… The space of the demonstration was riddled, not only with acoustical sinkholes, but with vast unbridgeable gaps of meaning. It was in these gaps, or from out of them, that the force of any public protest might materialize, but into which, as well, it constantly risked dissolving. I think of the way our space was created and de-created, continually, by the raking attentions and sullen withdrawals of, on the one hand, the state troopers — the pathetically young and overdressed white state troopers, who at the same time looked totally out of it in their sweltering uniforms and yet effortlessly, through the same uniforms and because they had guns and radios, commanded all the physical presence and symbolic density that we were struggling to accrue, who made a space of their own ostentatiously apart from the demonstrators, ostentatiously “neutral,” untouchable by the force of anything we could shout; but who had also the function of radiating jags of menace in our direction, shards of volatile possibility that boomeranged around in the ether of our expression — and on the other hand, from another direction, the TV cameras, actually a complex of trucks, tripods, portable and stationary machines, and white people to occupy both ends of them: camera people, insolent with implicit dare and promise, to take them for walks along the line of our faces and bodies, and pretty girl and boy reporters to make a foreground to which our angry bodies could serve as background, generating the depth of field, the assurance of perspective and ten-foot-pole distance, for which television news serves as guardian and guarantee.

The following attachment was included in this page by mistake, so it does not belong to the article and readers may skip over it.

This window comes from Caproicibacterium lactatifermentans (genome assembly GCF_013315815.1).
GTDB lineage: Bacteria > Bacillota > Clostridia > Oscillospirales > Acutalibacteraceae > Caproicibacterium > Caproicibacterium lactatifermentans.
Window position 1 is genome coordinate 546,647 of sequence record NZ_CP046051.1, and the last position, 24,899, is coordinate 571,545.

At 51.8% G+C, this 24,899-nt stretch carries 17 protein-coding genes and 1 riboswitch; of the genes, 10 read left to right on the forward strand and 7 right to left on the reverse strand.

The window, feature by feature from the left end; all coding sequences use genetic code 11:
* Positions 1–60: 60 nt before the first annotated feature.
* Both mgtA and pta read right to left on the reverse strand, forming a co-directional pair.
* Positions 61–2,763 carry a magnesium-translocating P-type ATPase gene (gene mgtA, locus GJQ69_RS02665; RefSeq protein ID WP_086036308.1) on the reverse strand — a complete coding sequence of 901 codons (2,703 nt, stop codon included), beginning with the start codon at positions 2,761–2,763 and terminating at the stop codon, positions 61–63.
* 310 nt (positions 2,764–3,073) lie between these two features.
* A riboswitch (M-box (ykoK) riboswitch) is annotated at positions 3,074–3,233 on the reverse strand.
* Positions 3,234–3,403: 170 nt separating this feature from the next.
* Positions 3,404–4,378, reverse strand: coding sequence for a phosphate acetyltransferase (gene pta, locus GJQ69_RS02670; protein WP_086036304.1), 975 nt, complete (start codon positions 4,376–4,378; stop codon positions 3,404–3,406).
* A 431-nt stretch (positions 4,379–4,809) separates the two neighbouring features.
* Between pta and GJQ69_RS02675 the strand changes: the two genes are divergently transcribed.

The uses we had for this news apparatus, as opposed to the uses it had for us, I condensed in my mind under the double formulation “shaming and smuggling.” With the force of our words — referentially, that is — our object was to discredit the pretense at representing the public maintained by our local “public” broadcasting station, to shame them into compliance or negotiation on the issue of airing this film. With the force of our bodies, however, and in that sense performatively, our object was not merely to demand representation, representation elsewhere, but ourselves to give, to be representation: somehow to smuggle onto the prohibitive airwaves some version of the apparently unrepresentably dangerous and endangered conjunction, queer and black.
… The assertion that black queer absence gave the lie to the claims of representative use of the airwaves could take its point only from the patent availability, indeed the assertive presence of such bodies. The protest function also, however, offered pretext and legitimacy to the presence of such bodies: it seems likely that our protest was the first occasion on which local TV in central North Carolina was constrained to offer images of people explicitly self-classified under the rubrics of black, queer identity.